Homes and debris remain untouched on July 1, months after Hurricane Maria struck Puerto Rico. ©TierraLady, 2018.
A year after Hurricane Maria decimated the island of Puerto Rico, residents are still reeling from its impacts and recovery is far from a reality. In the past year, the hazards community has learned much about ways in which colonialism, depressed infrastructure, poverty, and systemic inequities can collide to turn an extreme hazard into the worst of disasters—and there’s still much more to learn.
Shortly after the hurricane hit, the Natural Hazards Center Quick Response Research Program mobilized researchers to collect perishable data from that storm, as well as Hurricane Harvey and Irma. We’ve recently published the results from two of these efforts that examine how Hurricane Maria affected Puerto Ricans, both on the island and in the diaspora displaced to the mainland.
Radio Practices and Their Impacts during Hurricane Maria in Puerto Rico
After the hurricane struck, most of the island was left without electricity and had little access to communication avenues such as phone or Internet. In this isolated atmosphere, Puerto Rican radio stations became a main source of information, as well as other support, even as broadcasters struggled to maintain their operations and infrastructure and care for their own families. This research examines the key role radio journalists played during Hurricane Maria, including how they prepared for the storm, how they functioned afterwards, and what they’d do differently to get ready for a similar event.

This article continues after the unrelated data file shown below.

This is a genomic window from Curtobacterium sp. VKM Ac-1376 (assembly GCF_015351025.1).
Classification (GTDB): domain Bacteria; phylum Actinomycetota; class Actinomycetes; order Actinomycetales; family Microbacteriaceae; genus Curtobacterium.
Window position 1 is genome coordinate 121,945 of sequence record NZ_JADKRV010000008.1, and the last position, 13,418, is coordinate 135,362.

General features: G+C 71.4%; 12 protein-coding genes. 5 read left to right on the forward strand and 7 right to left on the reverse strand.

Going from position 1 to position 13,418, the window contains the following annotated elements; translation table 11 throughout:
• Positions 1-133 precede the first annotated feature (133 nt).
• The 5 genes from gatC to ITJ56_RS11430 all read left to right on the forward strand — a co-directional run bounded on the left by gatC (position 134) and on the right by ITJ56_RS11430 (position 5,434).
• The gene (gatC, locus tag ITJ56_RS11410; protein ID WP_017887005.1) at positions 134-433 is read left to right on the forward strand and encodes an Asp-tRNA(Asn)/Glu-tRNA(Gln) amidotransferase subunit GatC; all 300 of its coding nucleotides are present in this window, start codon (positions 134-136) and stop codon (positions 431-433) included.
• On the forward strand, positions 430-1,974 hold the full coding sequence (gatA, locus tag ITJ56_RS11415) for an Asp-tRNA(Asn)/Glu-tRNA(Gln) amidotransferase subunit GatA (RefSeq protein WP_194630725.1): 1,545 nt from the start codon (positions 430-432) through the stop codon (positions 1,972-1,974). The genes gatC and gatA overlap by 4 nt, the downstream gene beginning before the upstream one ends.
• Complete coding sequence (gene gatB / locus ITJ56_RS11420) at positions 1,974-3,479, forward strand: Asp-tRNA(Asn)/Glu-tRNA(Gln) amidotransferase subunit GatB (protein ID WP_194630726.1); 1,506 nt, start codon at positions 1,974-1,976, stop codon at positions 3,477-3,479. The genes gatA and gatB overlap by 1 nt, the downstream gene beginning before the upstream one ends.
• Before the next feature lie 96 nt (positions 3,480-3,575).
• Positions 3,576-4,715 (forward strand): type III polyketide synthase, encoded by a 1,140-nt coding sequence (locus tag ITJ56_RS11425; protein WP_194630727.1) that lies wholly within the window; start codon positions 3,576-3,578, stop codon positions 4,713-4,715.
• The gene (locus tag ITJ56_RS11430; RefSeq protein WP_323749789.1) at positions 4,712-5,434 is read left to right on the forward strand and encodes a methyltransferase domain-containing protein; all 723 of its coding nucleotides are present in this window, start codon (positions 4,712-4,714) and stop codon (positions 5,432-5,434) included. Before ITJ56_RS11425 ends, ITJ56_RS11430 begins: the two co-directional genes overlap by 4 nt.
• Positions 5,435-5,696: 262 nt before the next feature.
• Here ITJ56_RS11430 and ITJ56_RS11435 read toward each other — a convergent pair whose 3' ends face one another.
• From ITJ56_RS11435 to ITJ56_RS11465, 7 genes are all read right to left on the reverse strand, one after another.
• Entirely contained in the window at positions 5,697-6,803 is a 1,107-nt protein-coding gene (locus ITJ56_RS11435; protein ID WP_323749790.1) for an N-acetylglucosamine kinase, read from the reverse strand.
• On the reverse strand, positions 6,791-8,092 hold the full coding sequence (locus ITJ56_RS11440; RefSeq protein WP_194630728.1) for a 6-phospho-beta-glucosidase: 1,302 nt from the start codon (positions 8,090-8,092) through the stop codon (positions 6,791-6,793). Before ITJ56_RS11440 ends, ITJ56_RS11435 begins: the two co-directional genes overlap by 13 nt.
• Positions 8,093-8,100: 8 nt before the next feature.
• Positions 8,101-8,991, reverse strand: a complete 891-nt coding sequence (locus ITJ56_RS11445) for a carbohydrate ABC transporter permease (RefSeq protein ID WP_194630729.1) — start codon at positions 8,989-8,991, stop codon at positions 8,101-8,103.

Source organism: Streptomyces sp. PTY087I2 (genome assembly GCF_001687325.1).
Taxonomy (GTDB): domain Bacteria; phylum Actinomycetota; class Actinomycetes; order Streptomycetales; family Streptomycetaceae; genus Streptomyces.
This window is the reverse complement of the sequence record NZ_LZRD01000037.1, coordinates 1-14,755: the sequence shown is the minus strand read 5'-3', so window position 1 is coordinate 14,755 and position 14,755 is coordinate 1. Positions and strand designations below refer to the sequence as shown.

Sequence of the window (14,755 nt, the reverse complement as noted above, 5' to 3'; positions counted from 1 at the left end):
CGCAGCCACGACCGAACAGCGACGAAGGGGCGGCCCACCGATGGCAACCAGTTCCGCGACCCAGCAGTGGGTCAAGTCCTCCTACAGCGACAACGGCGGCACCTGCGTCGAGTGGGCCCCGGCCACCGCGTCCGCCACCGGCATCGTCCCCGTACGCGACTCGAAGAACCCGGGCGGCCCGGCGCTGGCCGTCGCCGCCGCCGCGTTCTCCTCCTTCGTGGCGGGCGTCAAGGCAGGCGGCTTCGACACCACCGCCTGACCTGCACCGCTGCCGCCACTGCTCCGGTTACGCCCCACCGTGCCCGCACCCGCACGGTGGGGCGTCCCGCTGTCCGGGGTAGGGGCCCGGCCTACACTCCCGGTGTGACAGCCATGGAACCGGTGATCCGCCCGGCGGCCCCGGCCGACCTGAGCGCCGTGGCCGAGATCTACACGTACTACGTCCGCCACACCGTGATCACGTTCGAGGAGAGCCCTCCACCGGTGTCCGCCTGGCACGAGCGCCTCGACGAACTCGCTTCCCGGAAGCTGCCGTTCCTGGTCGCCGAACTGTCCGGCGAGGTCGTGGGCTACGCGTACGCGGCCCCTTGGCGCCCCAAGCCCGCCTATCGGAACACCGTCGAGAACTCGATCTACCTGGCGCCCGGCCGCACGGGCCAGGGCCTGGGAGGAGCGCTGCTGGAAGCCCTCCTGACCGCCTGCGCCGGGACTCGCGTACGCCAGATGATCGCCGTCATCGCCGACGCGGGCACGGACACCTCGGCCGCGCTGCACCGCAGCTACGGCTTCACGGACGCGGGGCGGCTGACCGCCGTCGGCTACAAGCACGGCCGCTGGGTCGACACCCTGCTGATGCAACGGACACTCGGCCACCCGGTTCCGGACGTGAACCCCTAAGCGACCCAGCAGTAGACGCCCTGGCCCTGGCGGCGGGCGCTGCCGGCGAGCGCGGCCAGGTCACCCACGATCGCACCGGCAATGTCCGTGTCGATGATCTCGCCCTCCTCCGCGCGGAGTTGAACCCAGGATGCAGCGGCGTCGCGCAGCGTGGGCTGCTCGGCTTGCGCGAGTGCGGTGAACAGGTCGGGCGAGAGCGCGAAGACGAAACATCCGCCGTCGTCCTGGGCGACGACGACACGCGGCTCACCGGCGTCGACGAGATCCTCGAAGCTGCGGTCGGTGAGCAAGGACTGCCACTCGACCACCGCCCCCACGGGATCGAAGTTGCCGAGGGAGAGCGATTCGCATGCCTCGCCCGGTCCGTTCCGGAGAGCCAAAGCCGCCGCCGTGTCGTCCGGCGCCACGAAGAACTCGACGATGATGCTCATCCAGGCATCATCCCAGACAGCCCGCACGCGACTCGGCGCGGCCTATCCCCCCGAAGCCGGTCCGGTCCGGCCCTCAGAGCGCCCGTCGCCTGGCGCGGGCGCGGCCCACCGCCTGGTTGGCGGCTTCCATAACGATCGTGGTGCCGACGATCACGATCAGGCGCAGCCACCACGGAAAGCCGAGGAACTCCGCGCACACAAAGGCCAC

The Effects of Displacement on Puerto Rican K-12 Students in Florida after Hurricane Maria
Disruptions in education are never easy, but the thousands of school-aged children forced to relocate from Puerto Rico to the mainland United States faced a myriad of challenges. In addition to the normal stresses of a new school, they had to grapple with culture shock, trauma, uncertain living situations, and language barriers. This research looks at how a Florida school district and the surrounding communities experienced a large influx of students displaced by the hurricane and impacts that it had for both the students, and the education practices in the district.
Read more Quick Response research and look for new releases on the Quick Response report page.